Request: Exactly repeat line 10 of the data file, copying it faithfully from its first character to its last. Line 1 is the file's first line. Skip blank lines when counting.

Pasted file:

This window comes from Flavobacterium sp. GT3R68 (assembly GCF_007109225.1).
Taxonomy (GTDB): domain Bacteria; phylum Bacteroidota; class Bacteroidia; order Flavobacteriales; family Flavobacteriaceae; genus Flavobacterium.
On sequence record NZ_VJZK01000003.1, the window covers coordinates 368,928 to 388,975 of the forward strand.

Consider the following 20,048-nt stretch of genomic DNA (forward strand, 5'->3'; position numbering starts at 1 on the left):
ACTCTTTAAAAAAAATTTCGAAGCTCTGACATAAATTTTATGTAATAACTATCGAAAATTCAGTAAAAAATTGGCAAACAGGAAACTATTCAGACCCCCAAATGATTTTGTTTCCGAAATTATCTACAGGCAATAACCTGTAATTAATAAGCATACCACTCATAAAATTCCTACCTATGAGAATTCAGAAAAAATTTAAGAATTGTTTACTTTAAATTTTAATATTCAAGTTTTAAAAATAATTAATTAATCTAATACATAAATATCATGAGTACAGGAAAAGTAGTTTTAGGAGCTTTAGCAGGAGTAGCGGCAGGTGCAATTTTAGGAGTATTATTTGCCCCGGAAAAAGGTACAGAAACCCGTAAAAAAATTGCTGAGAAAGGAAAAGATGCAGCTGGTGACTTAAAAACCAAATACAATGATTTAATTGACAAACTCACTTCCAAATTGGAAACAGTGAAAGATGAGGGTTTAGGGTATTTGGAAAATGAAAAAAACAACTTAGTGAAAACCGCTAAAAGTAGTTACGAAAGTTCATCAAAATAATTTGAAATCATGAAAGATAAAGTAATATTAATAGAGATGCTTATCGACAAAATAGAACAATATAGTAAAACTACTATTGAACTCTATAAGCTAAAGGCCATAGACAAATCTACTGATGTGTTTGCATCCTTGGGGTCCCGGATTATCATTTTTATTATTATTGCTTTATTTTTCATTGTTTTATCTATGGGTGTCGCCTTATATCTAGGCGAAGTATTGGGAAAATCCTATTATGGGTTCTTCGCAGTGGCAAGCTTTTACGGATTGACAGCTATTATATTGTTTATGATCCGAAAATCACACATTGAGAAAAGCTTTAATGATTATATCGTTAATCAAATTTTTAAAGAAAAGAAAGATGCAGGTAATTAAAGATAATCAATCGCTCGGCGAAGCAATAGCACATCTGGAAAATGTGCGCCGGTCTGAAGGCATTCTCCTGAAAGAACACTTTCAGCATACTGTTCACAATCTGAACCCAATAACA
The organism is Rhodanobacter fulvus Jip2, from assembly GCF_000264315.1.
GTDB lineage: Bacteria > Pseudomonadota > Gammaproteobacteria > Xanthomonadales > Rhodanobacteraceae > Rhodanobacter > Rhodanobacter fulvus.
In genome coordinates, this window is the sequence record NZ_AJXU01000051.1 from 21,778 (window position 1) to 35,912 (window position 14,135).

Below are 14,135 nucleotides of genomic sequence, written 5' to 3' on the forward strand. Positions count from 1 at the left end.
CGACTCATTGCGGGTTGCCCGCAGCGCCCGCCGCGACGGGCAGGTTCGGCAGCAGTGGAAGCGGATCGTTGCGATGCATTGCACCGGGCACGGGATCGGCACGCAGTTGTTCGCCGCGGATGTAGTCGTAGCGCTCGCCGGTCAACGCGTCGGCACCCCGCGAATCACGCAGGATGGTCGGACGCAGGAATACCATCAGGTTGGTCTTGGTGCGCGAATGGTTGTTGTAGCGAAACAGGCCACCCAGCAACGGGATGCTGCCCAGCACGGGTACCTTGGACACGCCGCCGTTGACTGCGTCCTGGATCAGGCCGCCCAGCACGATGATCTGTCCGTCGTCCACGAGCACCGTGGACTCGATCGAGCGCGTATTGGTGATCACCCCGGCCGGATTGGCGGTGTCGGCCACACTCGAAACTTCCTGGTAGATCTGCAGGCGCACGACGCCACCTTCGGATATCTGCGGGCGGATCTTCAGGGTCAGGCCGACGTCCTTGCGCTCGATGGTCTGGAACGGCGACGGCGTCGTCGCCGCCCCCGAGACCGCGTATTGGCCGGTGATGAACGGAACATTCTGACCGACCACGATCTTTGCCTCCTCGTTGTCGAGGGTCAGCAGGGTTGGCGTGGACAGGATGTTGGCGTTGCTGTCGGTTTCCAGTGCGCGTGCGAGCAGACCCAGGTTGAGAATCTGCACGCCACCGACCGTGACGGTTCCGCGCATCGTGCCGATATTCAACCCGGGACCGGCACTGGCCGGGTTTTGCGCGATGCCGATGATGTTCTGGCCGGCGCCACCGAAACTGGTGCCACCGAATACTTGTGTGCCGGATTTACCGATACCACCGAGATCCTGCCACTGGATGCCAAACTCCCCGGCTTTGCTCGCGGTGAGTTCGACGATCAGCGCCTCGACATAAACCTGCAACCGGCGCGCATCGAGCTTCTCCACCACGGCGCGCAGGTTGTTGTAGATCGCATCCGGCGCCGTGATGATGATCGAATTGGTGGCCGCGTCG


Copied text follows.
CGACTCATTGCGGGTTGCCCGCAGCGCCCGCCGCGACGGGCAGGTTCGGCAGCAGTGGAAGCGGATCGTTGCGATGCATTGCACCGGGCACGGGATCGGCACGCAGTTGTTCGCCGCGGATGTAGTCGTAGCGCTCGCCGGTCAACGCGTCGGCACCCCGCGAATCACGCAGGATGGTCGGACGCAGGAATACCATCAGGTTGGTCTTGGTGCGCGAATGGTTGTTGTAGCGAAACAGGCCACCCAGCAACGGGATGCTGCCCAGCACGGGTACCTTGGACACGCCGCCGTTGACTGCGTCCTGGATCAGGCCGCCCAGCACGATGATCTGTCCGTCGTCCACGAGCACCGTGGACTCGATCGAGCGCGTATTGGTGATCACCCCGGCCGGATTGGCGGTGTCGGCCACACTCGAAACTTCCTGGTAGATCTGCAGGCGCACGACGCCACCTTCGGATATCTGCGGGCGGATCTTCAGGGTCAGGCCGACGTCCTTGCGCTCGATGGTCTGGAACGGCGACGGCGTCGTCGCCGCCCCCGAGACCGCGTATTGGCCGGTGATGAACGGAACATTCTGACCGACCACGATCTTTGCCTCCTCGTTGTCGAGGGTCAGCAGGGTTGGCGTGGACAGGATGTTGGCGTTGCTGTCGGTTTCCAGTGCGCGTGCGAGCAGACCCAGGTTGAGAATCTGCACGCCACCGACCGTGACGGTTCCGCGCATCGTGCCGATATTCAACCCGGGACCGGCACTGGCCGGGTTTTGCGCGATGCCGATGATGTTCTGGCCGGCGCCACCGAAACTGGTGCCACCGAATACTTGTGTGCCGGATTTACCGATACCACCGAGATCCTGCCACTGGATGCCAAACTCCCCGGCTTTGCTCGCGGTGAGTTCGACGATCAGCGCCTCGACATAAACCTGCAACCGGCGCGCATCGAGCTTCTCCACCACGGCGCGCAGGTTGTTGTAGATCGCATCCGGCGCCGTGATGATGATCGAATTGGTGGCCGCGTCG